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Groups take aim at Project Exile 

Civil liberties and criminal justice reform groups are calling on Monroe County District Attorney Sandra Doorley to pull out of a federal program that has some local gun cases turned over to federal prosecutors.

Federal charges for gun crimes carry harsher sentences than state charges.

Representatives of three groups - Enough is Enough, Citizen Action of New York, and the Genesee Valley chapter of the New York Civil Liberties Union - say the program, known as Project Exile, does nothing to address the root causes of gun crime and unnecessarily separates offenders from their families and communities.

Doorley stands by the program, contending it has “been effective in combating gun violence.”

click to enlarge Juma Sampson, who spent 19 years in federal prison due to a Project Exile conviction, speaks out against the program during a press conference earlier this week. - PHOTO BY JEREMY MOULE
  • PHOTO BY JEREMY MOULE
  • Juma Sampson, who spent 19 years in federal prison due to a Project Exile conviction, speaks out against the program during a press conference earlier this week.
Project Exile and programs like it rose to prominence in the 1990’s, along with a slew of other tough-on-crime policies grounded in the notion that tougher sentences would deter violent crimes, drug crimes, and gang activity.

In 1998, Rochester became the second city in the country to implement an “Exile” program, which was launched in Richmond, Virginia, a year earlier. Similar programs followed in localities around the country. Participation is voluntary.

But many of those places have since ended or modified their programs, as those policies came under scrutiny from studies that questioned their effectiveness and suggested they had contributed to the disproportionate incarceration of people of color.

Chris Barilla of Enough is Enough said cities across the country have abandoned Project Exile-style programs, and the harsher sentences that come with them, because they cause lasting damage to communities.

When someone from Monroe County is convicted of federal gun crime they can be sent to federal jails out of state.

That’s what happened to Juma Sampson, a Rochester resident who was released from federal custody six months ago after serving 19 years of a 25-year sentence - reportedly one of the longest in the program’s history. He has to complete another 8 years of post-release supervision, he said.

Sampson had initially been arrested on a felony drug charge. During a search of his residence connected to that arrest, law enforcement officers found a firearm, he said. The search warrant was based on information from a confidential informant, he said.

He was 23 then, and because he was charged with possession of a firearm in connection with another felony, the Monroe County District Attorney’s Office turned his case over to federal prosecutors.After his sentencing, he was sent — “exiled,” in his words — to a state to which he’d never been, with limited phone calls and visits. When there were phone calls or visits, he and his family had to shoulder their exorbitant costs.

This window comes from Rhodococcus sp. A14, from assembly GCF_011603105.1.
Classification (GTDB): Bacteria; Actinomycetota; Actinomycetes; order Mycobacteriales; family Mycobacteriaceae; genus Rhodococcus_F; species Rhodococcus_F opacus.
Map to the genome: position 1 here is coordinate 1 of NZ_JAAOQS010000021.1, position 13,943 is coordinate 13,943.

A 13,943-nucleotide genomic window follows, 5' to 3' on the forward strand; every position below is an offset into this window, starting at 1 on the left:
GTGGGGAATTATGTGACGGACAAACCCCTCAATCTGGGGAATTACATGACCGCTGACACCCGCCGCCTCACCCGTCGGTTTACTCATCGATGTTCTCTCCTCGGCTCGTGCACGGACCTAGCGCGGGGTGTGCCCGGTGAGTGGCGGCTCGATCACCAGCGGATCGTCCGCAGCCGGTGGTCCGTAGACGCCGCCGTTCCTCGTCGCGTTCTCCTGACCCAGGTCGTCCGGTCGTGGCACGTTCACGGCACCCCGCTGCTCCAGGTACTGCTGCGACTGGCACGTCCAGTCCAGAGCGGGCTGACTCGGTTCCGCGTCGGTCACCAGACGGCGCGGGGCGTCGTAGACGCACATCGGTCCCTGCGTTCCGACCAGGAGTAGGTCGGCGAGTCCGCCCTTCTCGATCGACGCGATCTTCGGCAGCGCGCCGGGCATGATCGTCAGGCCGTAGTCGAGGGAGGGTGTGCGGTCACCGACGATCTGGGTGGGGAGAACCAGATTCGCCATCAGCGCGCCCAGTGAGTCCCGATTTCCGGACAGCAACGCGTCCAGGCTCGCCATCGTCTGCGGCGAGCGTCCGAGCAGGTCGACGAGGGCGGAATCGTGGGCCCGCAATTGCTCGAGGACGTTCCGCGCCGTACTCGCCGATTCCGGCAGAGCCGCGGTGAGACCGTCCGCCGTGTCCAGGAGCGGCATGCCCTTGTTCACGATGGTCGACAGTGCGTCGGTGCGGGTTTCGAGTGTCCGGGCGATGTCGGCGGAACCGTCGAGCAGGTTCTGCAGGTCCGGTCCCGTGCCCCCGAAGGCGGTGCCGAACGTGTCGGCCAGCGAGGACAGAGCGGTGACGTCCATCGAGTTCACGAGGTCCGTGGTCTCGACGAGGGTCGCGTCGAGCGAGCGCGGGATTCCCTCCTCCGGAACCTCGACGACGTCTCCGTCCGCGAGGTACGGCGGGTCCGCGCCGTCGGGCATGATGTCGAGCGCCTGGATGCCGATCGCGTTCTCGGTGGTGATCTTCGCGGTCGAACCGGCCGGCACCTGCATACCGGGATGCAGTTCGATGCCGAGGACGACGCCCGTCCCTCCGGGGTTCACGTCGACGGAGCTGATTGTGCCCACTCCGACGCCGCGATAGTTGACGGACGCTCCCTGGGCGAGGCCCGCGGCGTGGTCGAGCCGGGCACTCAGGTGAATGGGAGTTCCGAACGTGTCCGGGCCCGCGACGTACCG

“It’s a stress not just for a prisoner but for the people who love and care for them,” Sampson said.

Project Exile critics argue some of the money spent housing Sampson in prison for close to two decades could have been better spent on rehabilitative programs or education.

Samspon said harsher penalties for illegal gun possession aren’t likely much of a deterrent. It’s tough for inner city youth to consider penalties in light of the hardships they face.
He added that officials in the criminal justice system need to take smarter approaches to crime. If you’re tough on crime, then you’ll toughen people, he said.

“If we’re giving this out, what are we going to receive back?” he asked.

Doorley issued a statement responding to the groups’ call to back out of Project Exile.

She said that she believes “in certain areas, that a community based approach to proactive crime prevention is the most effective way to protect our community.” She pointed to her participation in “multiple community-based intelligence programs,” of which Project Exile is one.

Gary Mervis, the founder of Camp Good Days and Special Times as well as a former Assembly staffer, helped launch the program here. He chairs the Project Exile Advisory Board, a partnership between law enforcement, business leaders, medical professionals, community organization leaders, clergy, the U.S. Attorney’s Office and the Monroe County District Attorney’s Office..

“As a member of the advisory board, I believe that Project Exile is beneficial to our community and has been effective in combating gun violence,” Doorley said in the statement. “All Project Exile cases are prosecuted by our federal partners at the US Attorney’s Office. Much of the gun crime we see at the District Attorney’s Office goes to the Gun Crimes Part in New York State Supreme Court. Project Exile is supported by the Brady Gun Lobby and the NRA and I fully support this joint initiative to prevent gun crime in our community.”

James Kennedy Jr., US Attorney for the Western District of New York, issued a lengthy statement in support of Project Exile.

“While it is difficult to quantify Project Exile’s success, I do know that the murder rate in
Rochester has never approached the levels they were at prior to Project Exile being formed,” Kennedy’s statement concluded. “Project Exile does not target any racial, socio-economic, or other demographic group, instead it focuses on those locations in which gun crime is the highest.”

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